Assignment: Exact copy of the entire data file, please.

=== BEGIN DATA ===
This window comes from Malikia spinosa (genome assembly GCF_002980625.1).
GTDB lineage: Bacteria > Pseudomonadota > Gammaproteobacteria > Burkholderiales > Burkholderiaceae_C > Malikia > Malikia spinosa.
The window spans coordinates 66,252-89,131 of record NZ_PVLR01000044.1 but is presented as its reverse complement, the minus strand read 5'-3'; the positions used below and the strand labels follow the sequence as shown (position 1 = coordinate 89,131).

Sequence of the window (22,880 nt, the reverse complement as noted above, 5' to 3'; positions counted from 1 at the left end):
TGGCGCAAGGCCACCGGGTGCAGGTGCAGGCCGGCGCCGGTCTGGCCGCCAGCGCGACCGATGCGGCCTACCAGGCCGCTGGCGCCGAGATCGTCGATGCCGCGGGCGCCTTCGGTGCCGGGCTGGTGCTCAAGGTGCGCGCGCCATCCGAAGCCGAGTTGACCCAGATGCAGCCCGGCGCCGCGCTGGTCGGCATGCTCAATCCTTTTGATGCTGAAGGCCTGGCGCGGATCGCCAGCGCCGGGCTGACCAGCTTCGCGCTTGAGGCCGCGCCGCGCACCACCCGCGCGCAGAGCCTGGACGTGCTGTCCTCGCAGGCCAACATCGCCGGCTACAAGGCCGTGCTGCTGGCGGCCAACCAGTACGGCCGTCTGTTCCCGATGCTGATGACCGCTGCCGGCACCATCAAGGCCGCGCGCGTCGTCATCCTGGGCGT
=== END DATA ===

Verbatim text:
This window comes from Malikia spinosa (genome assembly GCF_002980625.1).
GTDB lineage: Bacteria > Pseudomonadota > Gammaproteobacteria > Burkholderiales > Burkholderiaceae_C > Malikia > Malikia spinosa.
The window spans coordinates 66,252-89,131 of record NZ_PVLR01000044.1 but is presented as its reverse complement, the minus strand read 5'-3'; the positions used below and the strand labels follow the sequence as shown (position 1 = coordinate 89,131).

Sequence of the window (22,880 nt, the reverse complement as noted above, 5' to 3'; positions counted from 1 at the left end):
TGGCGCAAGGCCACCGGGTGCAGGTGCAGGCCGGCGCCGGTCTGGCCGCCAGCGCGACCGATGCGGCCTACCAGGCCGCTGGCGCCGAGATCGTCGATGCCGCGGGCGCCTTCGGTGCCGGGCTGGTGCTCAAGGTGCGCGCGCCATCCGAAGCCGAGTTGACCCAGATGCAGCCCGGCGCCGCGCTGGTCGGCATGCTCAATCCTTTTGATGCTGAAGGCCTGGCGCGGATCGCCAGCGCCGGGCTGACCAGCTTCGCGCTTGAGGCCGCGCCGCGCACCACCCGCGCGCAGAGCCTGGACGTGCTGTCCTCGCAGGCCAACATCGCCGGCTACAAGGCCGTGCTGCTGGCGGCCAACCAGTACGGCCGTCTGTTCCCGATGCTGATGACCGCTGCCGGCACCATCAAGGCCGCGCGCGTCGTCATCCTGGGCGT